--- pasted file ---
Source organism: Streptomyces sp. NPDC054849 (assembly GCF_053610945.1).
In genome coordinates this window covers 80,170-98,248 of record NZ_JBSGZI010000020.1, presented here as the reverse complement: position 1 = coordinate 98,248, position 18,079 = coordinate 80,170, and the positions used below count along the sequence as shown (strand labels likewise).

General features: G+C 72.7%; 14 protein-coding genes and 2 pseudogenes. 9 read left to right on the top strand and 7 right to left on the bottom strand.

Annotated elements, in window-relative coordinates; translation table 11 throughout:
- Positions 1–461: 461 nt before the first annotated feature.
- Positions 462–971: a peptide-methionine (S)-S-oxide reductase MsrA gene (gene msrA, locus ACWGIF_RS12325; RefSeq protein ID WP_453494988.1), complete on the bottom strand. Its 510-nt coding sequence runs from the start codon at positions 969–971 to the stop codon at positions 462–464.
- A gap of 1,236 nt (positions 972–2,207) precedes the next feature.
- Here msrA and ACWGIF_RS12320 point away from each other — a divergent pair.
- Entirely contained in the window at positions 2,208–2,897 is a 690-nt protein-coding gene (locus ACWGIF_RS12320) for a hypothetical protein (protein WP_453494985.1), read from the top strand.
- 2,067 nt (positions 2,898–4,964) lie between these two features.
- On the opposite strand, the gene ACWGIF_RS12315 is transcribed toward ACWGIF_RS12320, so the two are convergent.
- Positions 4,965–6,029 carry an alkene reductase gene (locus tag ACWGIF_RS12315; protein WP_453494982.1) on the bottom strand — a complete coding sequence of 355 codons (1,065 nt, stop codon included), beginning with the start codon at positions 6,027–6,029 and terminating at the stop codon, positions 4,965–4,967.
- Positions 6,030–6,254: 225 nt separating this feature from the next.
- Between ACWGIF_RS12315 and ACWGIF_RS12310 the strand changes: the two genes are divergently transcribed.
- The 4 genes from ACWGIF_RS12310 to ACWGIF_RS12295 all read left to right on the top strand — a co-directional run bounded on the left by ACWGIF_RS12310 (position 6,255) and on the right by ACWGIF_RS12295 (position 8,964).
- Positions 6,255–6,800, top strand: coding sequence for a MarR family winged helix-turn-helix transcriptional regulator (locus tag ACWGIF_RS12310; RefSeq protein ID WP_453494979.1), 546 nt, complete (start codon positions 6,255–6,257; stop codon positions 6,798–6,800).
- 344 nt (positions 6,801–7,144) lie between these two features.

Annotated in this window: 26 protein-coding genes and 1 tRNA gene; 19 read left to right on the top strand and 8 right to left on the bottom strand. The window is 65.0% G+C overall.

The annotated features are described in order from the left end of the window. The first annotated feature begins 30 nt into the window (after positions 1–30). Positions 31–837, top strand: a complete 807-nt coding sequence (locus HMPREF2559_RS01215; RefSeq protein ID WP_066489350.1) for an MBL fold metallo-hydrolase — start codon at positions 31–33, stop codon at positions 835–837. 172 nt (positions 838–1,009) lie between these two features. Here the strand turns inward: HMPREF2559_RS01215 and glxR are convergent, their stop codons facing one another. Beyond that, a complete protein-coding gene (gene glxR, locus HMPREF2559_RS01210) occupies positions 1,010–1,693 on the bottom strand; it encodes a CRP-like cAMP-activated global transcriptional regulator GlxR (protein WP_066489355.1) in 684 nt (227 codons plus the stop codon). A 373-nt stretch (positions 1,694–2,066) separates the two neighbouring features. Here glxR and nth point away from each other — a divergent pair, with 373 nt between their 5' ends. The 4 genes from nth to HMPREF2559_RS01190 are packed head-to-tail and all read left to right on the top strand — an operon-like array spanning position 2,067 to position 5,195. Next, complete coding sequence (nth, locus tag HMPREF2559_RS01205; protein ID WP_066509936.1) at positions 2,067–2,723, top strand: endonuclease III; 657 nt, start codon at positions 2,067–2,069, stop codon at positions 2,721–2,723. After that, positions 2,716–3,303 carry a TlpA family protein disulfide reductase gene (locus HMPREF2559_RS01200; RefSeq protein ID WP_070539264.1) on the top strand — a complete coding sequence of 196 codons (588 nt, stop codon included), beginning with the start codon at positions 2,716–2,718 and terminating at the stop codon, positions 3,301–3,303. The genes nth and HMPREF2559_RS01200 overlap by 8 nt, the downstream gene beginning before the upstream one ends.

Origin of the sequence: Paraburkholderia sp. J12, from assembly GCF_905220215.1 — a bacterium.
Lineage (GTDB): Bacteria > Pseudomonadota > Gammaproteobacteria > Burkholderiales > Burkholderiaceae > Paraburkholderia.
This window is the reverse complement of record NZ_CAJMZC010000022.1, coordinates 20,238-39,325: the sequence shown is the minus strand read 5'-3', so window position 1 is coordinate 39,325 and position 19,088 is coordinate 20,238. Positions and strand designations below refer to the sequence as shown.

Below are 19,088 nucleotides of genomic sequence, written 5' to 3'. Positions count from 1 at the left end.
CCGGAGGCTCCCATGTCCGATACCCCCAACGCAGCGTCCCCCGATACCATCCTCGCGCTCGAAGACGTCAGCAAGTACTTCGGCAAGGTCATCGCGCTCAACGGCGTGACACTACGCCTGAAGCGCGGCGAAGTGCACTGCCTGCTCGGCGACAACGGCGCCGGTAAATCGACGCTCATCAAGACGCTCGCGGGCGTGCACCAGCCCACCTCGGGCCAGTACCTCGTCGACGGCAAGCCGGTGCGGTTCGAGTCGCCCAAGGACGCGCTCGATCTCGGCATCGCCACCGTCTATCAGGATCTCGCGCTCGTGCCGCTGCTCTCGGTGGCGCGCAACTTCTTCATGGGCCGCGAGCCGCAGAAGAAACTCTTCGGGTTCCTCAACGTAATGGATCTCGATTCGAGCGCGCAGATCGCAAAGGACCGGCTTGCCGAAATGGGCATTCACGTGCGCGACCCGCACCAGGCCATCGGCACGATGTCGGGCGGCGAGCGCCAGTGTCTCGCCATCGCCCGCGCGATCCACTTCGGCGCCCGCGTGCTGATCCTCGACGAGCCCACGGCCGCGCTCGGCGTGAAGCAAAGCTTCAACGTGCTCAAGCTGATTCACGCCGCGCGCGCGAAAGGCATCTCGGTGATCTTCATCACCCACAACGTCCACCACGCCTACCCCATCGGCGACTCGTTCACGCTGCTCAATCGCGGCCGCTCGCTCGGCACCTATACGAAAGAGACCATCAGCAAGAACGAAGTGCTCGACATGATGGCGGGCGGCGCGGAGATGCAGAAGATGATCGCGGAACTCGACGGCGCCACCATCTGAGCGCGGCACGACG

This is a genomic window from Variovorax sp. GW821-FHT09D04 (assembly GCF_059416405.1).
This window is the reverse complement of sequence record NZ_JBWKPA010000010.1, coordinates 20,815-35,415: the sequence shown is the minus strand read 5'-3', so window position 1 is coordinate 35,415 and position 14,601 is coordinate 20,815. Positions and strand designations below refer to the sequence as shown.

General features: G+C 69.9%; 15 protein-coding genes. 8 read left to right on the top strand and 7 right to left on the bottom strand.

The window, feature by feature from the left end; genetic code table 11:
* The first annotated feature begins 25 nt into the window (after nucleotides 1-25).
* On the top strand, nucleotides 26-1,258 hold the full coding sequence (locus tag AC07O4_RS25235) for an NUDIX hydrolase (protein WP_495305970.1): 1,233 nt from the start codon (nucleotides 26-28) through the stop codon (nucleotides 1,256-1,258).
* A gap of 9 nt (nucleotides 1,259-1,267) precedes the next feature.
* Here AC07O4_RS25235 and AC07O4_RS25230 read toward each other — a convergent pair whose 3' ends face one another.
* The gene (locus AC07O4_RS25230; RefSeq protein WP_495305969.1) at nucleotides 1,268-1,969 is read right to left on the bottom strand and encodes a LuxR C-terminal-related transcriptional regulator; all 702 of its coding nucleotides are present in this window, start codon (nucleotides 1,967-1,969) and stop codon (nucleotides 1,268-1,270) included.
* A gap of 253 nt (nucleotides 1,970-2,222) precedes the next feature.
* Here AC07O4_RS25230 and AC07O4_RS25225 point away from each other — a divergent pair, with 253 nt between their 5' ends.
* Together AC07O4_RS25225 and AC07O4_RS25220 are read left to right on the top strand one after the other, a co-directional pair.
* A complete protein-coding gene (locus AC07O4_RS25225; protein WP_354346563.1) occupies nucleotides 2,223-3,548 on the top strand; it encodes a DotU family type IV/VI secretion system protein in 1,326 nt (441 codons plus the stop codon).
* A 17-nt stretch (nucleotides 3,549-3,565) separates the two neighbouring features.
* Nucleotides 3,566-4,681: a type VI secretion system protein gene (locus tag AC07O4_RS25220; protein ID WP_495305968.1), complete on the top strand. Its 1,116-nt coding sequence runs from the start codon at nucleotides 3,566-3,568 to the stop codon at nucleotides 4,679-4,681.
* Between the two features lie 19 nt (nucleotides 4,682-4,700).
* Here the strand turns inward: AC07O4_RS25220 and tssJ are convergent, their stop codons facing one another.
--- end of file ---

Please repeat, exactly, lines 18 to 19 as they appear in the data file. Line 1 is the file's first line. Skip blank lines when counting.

Annotated in this window: 26 protein-coding genes and 1 tRNA gene; 19 read left to right on the top strand and 8 right to left on the bottom strand. The window is 65.0% G+C overall.

The annotated features are described in order from the left end of the window. The first annotated feature begins 30 nt into the window (after positions 1–30). Positions 31–837, top strand: a complete 807-nt coding sequence (locus HMPREF2559_RS01215; RefSeq protein ID WP_066489350.1) for an MBL fold metallo-hydrolase — start codon at positions 31–33, stop codon at positions 835–837. 172 nt (positions 838–1,009) lie between these two features. Here the strand turns inward: HMPREF2559_RS01215 and glxR are convergent, their stop codons facing one another. Beyond that, a complete protein-coding gene (gene glxR, locus HMPREF2559_RS01210) occupies positions 1,010–1,693 on the bottom strand; it encodes a CRP-like cAMP-activated global transcriptional regulator GlxR (protein WP_066489355.1) in 684 nt (227 codons plus the stop codon). A 373-nt stretch (positions 1,694–2,066) separates the two neighbouring features. Here glxR and nth point away from each other — a divergent pair, with 373 nt between their 5' ends. The 4 genes from nth to HMPREF2559_RS01190 are packed head-to-tail and all read left to right on the top strand — an operon-like array spanning position 2,067 to position 5,195. Next, complete coding sequence (nth, locus tag HMPREF2559_RS01205; protein ID WP_066509936.1) at positions 2,067–2,723, top strand: endonuclease III; 657 nt, start codon at positions 2,067–2,069, stop codon at positions 2,721–2,723. After that, positions 2,716–3,303 carry a TlpA family protein disulfide reductase gene (locus HMPREF2559_RS01200; RefSeq protein ID WP_070539264.1) on the top strand — a complete coding sequence of 196 codons (588 nt, stop codon included), beginning with the start codon at positions 2,716–2,718 and terminating at the stop codon, positions 3,301–3,303. The genes nth and HMPREF2559_RS01200 overlap by 8 nt, the downstream gene beginning before the upstream one ends.